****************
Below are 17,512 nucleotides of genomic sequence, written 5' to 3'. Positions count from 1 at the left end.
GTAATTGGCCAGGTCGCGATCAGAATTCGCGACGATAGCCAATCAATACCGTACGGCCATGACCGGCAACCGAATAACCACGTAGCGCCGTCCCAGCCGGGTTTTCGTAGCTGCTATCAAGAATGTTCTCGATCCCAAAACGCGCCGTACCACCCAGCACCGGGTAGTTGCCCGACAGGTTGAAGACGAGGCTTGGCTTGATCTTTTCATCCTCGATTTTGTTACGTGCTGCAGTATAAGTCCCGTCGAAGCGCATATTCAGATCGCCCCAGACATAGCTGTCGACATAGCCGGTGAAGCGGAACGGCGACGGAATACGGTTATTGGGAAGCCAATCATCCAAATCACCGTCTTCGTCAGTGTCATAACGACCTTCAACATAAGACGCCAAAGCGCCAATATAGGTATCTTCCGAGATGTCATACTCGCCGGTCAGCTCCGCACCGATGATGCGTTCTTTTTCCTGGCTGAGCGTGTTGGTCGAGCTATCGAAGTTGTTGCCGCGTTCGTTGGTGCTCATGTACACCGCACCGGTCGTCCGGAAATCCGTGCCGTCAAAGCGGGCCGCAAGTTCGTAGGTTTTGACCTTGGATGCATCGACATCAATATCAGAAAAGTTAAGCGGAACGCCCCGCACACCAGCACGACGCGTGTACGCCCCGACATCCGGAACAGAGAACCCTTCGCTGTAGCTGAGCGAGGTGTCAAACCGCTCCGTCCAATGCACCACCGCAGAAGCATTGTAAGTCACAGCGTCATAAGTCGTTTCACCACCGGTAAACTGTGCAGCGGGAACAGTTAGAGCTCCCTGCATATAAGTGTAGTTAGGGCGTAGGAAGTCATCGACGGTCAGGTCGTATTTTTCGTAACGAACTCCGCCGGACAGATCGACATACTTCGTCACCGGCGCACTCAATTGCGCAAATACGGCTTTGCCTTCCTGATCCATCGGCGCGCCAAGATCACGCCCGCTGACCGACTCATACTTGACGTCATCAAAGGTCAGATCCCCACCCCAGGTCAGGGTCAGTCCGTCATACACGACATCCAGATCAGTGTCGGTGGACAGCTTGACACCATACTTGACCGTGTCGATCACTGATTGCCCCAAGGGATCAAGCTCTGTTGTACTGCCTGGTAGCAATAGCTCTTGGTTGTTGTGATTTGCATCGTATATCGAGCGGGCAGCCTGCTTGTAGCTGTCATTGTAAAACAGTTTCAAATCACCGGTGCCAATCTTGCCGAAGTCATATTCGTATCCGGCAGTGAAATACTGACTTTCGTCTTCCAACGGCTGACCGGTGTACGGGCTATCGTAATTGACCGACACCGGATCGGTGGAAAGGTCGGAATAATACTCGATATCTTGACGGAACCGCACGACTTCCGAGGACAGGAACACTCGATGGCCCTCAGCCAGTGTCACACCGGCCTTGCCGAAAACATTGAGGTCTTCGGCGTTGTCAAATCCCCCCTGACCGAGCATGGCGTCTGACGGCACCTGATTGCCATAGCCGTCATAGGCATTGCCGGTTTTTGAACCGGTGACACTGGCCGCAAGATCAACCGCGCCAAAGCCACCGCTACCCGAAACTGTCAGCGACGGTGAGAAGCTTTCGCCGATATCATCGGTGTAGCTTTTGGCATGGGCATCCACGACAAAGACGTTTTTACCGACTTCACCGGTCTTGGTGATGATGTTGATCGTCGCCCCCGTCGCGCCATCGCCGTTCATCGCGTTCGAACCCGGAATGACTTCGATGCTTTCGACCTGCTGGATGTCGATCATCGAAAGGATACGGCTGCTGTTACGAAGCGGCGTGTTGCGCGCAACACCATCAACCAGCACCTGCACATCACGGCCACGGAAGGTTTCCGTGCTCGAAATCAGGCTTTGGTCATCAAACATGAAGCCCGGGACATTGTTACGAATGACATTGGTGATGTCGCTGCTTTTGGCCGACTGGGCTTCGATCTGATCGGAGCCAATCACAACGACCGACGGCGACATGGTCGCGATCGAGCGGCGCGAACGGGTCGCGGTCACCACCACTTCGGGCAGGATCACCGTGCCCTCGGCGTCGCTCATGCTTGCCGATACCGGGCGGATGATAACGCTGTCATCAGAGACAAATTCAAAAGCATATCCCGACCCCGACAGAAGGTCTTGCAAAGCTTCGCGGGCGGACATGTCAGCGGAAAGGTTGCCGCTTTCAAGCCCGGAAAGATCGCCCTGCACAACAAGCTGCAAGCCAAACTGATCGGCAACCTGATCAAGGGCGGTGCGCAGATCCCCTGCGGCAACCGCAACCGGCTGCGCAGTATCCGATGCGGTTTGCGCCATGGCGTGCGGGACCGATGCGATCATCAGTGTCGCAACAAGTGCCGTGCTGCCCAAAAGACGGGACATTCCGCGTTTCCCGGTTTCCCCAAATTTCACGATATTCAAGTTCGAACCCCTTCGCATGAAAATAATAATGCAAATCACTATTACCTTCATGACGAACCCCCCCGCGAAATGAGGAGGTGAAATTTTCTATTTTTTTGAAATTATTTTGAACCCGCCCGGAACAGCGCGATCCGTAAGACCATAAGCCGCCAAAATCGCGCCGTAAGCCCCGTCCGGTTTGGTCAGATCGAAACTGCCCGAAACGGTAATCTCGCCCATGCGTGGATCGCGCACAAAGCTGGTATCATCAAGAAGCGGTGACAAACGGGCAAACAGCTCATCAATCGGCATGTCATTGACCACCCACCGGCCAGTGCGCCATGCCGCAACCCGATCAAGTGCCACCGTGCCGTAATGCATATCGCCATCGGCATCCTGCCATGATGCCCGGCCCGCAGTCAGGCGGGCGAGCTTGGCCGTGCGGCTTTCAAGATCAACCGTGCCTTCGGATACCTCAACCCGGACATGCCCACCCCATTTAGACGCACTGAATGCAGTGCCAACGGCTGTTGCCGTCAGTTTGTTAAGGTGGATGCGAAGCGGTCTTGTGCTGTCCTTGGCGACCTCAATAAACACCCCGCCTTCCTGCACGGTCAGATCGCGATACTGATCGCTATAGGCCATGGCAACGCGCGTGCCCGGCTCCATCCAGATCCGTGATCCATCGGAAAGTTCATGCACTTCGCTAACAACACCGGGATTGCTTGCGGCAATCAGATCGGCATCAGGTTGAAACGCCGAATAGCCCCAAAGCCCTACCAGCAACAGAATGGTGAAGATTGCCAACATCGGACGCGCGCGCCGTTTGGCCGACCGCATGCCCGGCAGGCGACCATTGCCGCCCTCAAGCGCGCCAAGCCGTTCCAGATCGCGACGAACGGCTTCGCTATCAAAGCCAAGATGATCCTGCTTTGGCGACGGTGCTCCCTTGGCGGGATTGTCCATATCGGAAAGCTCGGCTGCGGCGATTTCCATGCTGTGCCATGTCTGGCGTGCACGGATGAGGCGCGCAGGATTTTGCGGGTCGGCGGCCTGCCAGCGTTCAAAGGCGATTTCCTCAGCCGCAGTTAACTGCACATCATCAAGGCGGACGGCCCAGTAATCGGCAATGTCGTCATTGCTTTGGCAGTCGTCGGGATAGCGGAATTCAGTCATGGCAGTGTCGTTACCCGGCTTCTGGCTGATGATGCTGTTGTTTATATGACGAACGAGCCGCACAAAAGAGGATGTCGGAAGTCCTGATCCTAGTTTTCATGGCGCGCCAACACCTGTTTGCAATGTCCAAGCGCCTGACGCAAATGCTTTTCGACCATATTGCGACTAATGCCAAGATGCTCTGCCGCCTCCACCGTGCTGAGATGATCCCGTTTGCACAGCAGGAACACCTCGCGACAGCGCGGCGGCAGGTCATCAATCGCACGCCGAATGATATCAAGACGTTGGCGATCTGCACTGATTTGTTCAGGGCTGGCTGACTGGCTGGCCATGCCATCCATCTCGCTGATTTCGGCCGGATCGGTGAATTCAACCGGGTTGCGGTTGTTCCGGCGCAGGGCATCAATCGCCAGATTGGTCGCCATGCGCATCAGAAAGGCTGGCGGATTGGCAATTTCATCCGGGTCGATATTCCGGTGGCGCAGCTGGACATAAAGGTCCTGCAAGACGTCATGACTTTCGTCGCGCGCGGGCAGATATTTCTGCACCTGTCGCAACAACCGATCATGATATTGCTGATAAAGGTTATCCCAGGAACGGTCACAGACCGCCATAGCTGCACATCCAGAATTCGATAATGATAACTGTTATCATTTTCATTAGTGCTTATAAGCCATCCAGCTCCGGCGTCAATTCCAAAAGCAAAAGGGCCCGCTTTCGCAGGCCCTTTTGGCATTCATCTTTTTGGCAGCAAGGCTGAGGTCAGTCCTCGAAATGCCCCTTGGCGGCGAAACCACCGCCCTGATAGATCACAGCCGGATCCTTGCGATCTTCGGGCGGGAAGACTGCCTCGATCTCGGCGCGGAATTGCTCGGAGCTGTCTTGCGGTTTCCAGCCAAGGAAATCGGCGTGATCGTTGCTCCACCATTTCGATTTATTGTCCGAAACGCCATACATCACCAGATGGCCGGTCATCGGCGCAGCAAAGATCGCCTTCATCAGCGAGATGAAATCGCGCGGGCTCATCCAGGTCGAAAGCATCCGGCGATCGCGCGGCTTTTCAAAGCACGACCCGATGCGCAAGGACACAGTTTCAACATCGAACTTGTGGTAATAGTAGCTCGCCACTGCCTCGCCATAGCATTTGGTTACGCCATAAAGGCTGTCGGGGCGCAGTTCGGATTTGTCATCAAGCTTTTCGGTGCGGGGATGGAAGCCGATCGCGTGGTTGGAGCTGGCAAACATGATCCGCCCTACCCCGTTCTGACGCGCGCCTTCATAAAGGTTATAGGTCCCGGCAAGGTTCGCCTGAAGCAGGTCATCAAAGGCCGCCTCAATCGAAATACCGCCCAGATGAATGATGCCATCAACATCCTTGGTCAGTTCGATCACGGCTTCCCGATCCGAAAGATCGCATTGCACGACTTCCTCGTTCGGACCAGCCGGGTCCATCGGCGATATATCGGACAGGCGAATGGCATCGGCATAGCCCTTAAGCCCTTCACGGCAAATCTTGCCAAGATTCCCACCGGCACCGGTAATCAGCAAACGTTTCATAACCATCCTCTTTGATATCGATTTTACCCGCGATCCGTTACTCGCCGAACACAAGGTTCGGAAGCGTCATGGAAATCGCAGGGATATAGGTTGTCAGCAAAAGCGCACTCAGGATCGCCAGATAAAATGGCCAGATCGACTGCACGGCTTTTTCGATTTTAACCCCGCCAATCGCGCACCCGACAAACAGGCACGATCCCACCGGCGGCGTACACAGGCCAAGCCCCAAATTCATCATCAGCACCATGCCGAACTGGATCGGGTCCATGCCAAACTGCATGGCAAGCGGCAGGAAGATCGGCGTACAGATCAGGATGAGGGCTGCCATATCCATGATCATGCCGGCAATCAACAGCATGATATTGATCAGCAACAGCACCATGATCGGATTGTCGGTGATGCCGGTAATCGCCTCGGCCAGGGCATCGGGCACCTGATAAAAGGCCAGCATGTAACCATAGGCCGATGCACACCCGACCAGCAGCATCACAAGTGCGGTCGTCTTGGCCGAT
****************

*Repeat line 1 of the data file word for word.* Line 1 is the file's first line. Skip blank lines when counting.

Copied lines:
Below are 17,512 nucleotides of genomic sequence, written 5' to 3'. Positions count from 1 at the left end.